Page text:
“At that point I knew that he might just jail me. They look at me as a spy now because I was under the protection of the US government,” he said.

The Afghan Ministry of Defense and the Embassy of Afghanistan in Washington have not yet responded to requests for comment.

Asked about the Taliban’s threats against Asadi and his worries about the Afghan government, Lodewick said in a statement that “Major Asadi is an officer in good standing with the Afghan Air Force (AAF) and with US Forces – Afghanistan.”

Lodewick said the Defense Department “continues to work with Afghan leaders to mitigate risks to pilots within the AAF. … Taliban threats to our Afghan military partners, no matter how common, are not taken lightly by DoD or the Afghan Government. Taliban violence in Afghanistan has been unacceptably high for too long and must decrease for progress towards peace, which all Afghans deserve, to continue.”

Speaking to CNN before he was forced to leave Bagram Air Base, Asadi told CNN that he was “thankful to be on this base, no matter how small our room. We are at least safe here.”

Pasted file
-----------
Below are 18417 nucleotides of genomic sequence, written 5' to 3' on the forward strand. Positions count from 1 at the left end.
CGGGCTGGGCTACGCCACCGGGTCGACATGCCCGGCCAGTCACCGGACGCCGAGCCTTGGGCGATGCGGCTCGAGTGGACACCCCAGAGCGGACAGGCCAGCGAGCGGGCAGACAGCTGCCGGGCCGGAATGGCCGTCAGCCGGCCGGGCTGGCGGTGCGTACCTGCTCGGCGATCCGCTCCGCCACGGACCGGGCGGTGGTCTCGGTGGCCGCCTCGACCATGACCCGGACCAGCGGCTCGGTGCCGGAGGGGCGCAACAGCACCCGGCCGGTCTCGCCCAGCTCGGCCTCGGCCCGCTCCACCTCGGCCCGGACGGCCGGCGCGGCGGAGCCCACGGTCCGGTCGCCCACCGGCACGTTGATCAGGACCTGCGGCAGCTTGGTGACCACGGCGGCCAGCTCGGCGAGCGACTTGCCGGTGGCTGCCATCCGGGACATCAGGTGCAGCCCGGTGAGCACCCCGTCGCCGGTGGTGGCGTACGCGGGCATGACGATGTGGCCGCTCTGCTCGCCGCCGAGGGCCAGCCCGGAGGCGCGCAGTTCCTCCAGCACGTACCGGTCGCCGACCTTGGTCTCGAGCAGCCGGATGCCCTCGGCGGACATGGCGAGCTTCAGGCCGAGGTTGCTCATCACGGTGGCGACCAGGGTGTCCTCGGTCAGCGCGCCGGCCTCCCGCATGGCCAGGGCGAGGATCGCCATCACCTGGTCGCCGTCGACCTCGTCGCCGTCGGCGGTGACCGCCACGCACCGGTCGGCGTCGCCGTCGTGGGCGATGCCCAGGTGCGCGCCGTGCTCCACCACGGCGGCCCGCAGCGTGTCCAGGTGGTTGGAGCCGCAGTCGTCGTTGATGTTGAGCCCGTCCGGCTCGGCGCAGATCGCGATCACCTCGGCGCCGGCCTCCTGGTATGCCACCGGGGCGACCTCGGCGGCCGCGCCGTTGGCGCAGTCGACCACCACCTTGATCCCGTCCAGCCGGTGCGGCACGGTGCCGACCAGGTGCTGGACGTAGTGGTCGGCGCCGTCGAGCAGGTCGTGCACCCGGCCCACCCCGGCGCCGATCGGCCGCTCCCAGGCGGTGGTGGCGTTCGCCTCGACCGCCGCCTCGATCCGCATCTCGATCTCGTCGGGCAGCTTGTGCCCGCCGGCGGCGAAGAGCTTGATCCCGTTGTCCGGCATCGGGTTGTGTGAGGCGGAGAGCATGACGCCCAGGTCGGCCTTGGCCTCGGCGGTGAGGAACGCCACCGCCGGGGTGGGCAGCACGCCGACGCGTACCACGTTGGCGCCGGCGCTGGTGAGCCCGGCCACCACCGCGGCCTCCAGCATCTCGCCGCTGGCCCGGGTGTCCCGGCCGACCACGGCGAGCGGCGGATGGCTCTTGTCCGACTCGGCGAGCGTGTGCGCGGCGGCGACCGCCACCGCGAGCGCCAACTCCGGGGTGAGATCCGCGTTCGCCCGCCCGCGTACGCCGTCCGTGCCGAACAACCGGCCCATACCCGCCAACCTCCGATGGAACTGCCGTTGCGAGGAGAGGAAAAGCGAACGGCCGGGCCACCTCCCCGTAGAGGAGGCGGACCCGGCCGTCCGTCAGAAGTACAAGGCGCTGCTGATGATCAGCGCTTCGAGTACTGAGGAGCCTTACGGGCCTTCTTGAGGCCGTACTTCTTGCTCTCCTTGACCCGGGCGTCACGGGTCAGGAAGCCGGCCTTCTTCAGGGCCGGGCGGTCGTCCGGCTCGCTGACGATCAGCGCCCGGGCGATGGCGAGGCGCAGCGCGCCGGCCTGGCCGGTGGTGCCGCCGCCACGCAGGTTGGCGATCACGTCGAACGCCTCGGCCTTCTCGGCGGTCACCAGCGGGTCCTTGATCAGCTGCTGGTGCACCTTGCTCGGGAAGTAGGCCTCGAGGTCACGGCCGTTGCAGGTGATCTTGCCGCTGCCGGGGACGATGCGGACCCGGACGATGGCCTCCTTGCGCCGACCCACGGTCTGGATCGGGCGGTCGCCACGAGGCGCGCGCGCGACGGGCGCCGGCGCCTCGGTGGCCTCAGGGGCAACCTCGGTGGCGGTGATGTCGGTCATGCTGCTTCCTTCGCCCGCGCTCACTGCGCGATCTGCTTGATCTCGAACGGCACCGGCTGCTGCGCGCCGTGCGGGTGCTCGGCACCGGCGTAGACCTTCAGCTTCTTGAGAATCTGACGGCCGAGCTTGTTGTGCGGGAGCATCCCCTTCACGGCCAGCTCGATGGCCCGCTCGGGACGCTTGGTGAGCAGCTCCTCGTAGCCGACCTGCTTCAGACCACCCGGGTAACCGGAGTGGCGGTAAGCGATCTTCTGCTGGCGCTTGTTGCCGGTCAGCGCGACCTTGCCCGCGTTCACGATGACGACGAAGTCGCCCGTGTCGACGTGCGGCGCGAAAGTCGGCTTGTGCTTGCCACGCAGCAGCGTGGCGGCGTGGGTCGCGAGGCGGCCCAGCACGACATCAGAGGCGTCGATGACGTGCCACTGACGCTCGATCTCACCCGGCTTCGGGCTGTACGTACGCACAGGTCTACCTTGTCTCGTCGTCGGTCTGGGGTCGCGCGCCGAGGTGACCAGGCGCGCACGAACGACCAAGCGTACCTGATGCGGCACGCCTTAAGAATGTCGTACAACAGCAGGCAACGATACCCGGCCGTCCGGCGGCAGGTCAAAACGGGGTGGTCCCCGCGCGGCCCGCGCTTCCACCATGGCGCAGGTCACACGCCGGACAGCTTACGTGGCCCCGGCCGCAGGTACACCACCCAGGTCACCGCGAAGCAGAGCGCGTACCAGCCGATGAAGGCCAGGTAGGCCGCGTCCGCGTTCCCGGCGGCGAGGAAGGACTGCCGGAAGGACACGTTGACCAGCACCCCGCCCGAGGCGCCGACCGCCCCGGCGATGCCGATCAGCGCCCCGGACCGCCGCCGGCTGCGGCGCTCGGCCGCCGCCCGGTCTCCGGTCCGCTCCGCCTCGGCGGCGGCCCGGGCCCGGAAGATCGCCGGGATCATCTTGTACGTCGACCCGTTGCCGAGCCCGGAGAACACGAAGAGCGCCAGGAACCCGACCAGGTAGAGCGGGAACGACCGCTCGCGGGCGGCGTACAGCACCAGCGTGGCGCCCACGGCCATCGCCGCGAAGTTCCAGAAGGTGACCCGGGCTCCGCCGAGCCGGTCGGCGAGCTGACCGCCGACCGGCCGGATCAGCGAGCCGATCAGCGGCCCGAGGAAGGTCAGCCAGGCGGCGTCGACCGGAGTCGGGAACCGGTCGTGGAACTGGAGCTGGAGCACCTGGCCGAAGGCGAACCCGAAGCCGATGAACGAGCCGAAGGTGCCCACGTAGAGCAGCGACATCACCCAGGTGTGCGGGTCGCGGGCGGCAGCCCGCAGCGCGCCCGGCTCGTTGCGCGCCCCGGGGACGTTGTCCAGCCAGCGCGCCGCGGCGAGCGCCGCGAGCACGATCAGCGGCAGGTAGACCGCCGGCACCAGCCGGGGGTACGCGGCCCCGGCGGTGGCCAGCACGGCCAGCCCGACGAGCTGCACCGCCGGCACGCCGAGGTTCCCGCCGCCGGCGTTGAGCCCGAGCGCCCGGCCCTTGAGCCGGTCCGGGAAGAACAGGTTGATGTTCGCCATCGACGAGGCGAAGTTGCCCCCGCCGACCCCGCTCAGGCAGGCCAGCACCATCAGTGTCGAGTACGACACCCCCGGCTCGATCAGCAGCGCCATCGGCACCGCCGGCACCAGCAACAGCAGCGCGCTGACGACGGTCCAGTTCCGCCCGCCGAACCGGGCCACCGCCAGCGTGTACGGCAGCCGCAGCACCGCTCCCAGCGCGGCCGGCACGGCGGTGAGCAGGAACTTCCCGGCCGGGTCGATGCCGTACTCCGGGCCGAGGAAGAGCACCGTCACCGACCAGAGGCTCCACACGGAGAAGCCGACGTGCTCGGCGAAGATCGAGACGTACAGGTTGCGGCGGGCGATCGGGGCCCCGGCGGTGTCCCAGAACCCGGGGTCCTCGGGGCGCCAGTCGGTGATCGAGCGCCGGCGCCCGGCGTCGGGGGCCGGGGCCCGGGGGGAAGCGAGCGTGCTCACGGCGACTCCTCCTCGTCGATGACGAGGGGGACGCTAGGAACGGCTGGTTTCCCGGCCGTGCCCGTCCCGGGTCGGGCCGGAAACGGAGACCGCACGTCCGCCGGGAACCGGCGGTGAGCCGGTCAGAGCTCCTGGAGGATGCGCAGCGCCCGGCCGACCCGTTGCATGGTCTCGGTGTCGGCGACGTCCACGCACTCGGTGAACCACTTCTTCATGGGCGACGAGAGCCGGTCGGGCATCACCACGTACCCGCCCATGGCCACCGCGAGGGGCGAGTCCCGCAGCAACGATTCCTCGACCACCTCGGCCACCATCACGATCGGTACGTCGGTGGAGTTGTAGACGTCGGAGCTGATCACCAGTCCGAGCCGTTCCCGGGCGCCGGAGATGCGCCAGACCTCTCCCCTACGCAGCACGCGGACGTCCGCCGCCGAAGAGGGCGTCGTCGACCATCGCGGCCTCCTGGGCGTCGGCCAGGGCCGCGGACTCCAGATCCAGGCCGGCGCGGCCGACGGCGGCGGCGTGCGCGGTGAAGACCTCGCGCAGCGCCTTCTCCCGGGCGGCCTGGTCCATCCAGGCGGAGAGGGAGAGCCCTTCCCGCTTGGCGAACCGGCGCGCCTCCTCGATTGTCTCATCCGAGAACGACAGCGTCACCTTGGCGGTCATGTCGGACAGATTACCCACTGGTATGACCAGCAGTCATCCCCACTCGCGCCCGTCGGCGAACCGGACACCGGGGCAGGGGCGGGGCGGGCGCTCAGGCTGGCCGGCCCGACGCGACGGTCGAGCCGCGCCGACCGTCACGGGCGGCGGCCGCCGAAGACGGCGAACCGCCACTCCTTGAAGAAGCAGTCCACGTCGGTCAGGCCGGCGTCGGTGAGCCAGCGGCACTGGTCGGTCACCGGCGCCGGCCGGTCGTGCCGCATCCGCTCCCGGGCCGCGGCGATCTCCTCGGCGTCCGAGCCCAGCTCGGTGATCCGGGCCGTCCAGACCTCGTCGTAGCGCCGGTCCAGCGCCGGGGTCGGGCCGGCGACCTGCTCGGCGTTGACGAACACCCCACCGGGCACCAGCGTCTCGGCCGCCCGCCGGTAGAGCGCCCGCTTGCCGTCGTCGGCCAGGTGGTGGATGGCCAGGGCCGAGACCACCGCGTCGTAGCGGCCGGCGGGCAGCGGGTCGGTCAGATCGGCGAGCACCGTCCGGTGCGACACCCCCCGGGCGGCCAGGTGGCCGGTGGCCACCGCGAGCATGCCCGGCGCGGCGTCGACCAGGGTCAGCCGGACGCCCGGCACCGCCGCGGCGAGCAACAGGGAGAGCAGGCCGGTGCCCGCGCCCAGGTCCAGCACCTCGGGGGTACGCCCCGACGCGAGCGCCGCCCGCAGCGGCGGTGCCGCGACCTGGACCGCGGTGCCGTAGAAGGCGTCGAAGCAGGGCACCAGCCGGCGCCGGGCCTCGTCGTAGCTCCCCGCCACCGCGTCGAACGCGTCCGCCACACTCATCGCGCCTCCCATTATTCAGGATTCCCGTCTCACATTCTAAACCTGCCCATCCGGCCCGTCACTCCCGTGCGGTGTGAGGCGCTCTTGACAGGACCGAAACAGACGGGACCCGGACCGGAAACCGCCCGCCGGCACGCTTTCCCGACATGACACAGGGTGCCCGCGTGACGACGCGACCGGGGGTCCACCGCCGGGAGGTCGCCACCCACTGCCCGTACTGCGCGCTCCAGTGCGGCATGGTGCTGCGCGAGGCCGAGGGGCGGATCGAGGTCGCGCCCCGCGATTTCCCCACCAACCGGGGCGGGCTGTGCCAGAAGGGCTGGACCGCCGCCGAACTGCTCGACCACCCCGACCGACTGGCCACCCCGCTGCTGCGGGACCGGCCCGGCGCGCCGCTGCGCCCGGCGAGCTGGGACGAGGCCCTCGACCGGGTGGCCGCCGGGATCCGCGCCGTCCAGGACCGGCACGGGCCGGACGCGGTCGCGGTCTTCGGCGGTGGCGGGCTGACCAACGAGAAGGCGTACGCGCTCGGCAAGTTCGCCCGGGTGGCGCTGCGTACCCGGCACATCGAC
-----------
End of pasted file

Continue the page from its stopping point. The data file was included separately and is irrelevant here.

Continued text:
Keeping their word

As he spoke by video call, his wife sat beside him, holding their daughter tightly. Asadi said he knew he wouldn’t be safe “if they throw me out. My wife and child will have no one.” He can’t believe this is happening to him after years of working with the US against the Taliban and ISIS.

In August, he had received a letter of commendation for leading a formation in a risky last-minute mission to protect and save an American Air Force pilot whose aircraft was downed in Afghanistan’s heavily contested Baghlan province.

The letter, written by US Air Force Capt. Robert V. Yost, said Asadi was “one of our most trusted partners in the MD-530 helicopter community.” And that “Asadi’s actions were vital to the safe rescue and transport of the US pilot.”

Now Asadi says he fears for his life and his family’s lives because of the last-minute decision by the US Department of Defense.

“I am only asking them to keep their word,” Asadi said. “I am most afraid of the Taliban, but in this moment right now, I am most afraid of the Afghan government because they don’t keep their word.”

CNN’s Ryan Browne contributed to this report.